Read the 10‑K report published by any number of major CPG manufacturers in the U.S. and you’ll likely see Walmart listed as a significant customer, often accounting for 10% of annual revenue. The retail giant operates over 4,000 retail sites in this country and looms large in the shopping plans of consumers at all demographic levels. The company has changed the very nature of retailing CPG and groceries. In the past two years, the company has started branching into a new market: financial services.
A recent Knowledge@Wharton study tracks Walmart’s progress in the financial services sector. In 2008, the company began opening MoneyCenters in its new stores. MoneyCenters are meant “to assist customers who are outside of mainstream banking with convenient access to low-cost money services, including check cashing, money orders, bill payment and money transfers. MoneyCenters provide a safe, convenient place for customers to pay bills, cash checks, purchase money orders and pay utilities.” These types of services threaten traditional banks and they’ve been paying attention. According to the Wharton report, WalMart has previously tried and failed to get a banking charter in the U.S. But it is operating banks in the international market.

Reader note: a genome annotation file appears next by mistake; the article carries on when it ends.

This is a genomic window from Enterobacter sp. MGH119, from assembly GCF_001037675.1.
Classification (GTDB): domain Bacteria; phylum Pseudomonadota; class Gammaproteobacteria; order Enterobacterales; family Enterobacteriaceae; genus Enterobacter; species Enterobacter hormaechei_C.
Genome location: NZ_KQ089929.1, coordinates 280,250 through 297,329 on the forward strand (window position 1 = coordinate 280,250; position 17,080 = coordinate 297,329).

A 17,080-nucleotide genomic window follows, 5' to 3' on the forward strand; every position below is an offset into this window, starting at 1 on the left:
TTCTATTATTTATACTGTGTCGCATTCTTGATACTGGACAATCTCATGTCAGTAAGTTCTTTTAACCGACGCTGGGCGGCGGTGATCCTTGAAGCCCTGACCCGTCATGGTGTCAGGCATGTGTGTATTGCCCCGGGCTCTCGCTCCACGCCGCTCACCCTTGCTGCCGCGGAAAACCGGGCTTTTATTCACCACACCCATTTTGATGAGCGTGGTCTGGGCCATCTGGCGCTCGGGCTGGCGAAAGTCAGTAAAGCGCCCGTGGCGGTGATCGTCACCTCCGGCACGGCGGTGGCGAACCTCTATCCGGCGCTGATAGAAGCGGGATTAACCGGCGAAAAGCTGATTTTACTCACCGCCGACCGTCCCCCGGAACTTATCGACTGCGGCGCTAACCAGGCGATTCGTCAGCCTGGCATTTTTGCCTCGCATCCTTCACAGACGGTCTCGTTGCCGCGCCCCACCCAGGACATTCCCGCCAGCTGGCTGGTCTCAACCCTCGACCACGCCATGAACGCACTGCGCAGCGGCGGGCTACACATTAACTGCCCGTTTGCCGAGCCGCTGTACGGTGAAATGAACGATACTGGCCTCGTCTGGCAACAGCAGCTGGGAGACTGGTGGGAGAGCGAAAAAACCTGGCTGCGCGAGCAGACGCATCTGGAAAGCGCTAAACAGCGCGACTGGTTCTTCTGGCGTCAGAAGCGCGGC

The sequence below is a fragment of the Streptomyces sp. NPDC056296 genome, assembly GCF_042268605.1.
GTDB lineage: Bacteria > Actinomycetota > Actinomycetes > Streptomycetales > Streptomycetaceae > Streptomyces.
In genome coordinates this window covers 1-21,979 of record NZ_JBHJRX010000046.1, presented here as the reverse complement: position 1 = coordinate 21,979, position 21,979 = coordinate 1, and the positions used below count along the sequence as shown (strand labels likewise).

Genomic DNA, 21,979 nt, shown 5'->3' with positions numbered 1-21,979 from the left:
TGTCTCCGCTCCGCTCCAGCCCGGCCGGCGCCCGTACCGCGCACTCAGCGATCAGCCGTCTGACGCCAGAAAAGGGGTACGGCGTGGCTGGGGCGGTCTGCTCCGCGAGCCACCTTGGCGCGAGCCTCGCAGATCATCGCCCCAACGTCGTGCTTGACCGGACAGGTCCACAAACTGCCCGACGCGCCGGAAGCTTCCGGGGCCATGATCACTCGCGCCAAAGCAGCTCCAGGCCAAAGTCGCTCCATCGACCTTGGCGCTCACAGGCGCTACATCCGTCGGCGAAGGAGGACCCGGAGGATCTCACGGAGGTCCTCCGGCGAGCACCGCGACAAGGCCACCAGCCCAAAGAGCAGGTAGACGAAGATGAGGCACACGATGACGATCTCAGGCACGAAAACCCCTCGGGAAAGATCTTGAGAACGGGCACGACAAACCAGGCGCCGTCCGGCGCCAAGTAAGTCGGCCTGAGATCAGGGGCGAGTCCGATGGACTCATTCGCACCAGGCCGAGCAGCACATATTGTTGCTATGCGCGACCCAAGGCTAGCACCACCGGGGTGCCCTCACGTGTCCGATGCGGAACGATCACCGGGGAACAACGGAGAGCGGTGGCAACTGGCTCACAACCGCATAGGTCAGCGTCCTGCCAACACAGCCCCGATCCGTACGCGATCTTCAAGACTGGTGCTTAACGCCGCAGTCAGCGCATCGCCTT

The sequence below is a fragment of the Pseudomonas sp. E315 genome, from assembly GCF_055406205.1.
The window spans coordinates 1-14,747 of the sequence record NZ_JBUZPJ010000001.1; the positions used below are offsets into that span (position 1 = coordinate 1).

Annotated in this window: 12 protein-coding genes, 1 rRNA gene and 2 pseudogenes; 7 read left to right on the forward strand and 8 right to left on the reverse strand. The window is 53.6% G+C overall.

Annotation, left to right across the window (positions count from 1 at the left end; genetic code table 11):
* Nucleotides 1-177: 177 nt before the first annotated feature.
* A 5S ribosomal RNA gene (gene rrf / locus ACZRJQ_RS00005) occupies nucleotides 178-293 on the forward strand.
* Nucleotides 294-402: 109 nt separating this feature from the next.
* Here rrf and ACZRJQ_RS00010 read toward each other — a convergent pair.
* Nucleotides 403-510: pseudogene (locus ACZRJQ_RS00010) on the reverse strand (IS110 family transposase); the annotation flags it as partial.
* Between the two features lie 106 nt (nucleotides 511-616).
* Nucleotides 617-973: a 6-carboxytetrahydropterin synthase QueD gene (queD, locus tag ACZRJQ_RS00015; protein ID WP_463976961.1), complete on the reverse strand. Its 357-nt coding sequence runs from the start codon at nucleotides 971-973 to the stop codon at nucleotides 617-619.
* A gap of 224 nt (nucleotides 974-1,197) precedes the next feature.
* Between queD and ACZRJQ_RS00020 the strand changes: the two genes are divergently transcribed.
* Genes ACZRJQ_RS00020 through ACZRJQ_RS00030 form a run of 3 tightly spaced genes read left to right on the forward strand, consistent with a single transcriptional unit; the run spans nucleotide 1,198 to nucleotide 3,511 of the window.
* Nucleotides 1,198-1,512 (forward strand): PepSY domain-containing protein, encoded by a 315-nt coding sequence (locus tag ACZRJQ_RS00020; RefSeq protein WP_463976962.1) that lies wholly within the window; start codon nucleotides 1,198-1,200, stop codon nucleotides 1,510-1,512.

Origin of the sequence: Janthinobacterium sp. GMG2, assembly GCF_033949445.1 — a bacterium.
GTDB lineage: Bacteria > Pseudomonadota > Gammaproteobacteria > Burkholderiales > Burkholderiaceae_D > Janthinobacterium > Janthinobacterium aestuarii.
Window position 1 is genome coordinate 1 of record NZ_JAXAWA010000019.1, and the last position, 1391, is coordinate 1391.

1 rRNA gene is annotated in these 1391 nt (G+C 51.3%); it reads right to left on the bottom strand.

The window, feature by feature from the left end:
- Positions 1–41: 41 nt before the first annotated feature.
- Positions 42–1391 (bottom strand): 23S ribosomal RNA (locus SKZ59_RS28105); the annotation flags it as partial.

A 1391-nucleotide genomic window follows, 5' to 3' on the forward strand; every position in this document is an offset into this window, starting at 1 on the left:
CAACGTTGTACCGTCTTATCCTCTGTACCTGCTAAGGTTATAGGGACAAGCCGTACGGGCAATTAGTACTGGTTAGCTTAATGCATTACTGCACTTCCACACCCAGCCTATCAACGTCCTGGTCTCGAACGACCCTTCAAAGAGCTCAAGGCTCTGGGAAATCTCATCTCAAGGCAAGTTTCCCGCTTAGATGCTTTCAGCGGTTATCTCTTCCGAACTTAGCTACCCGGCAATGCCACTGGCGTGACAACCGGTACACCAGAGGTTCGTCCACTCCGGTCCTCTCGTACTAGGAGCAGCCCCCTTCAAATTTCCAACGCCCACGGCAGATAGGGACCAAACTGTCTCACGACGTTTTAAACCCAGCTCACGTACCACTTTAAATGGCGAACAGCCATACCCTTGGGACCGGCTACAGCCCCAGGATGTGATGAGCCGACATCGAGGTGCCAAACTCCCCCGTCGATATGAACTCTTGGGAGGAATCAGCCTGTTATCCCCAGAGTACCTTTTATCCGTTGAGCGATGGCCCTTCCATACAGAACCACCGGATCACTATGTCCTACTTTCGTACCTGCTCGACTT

Industry watchers expect it’s only a matter of time before WalMart obtains necessary approvals to operate banks in the U.S. and many expect the company to target the unbanked and underbanked consumers. This strategy may not necessarily threaten community banks directly but payday loan and check cashing operators could see their market shrink.
As the economy recovers and WalMart seeks growth opportunities, we should all see more marketing and promotions directed at the unbanked and underbanked consumers.[Sources: WalMart releases; Financial Services on Aisle Nine: Wal-Mart Gives Banks a Run for Their Money. Knowledge.wharton.upenn.edu. 1 Sept. 2010. Web. 17 Sept. 2010]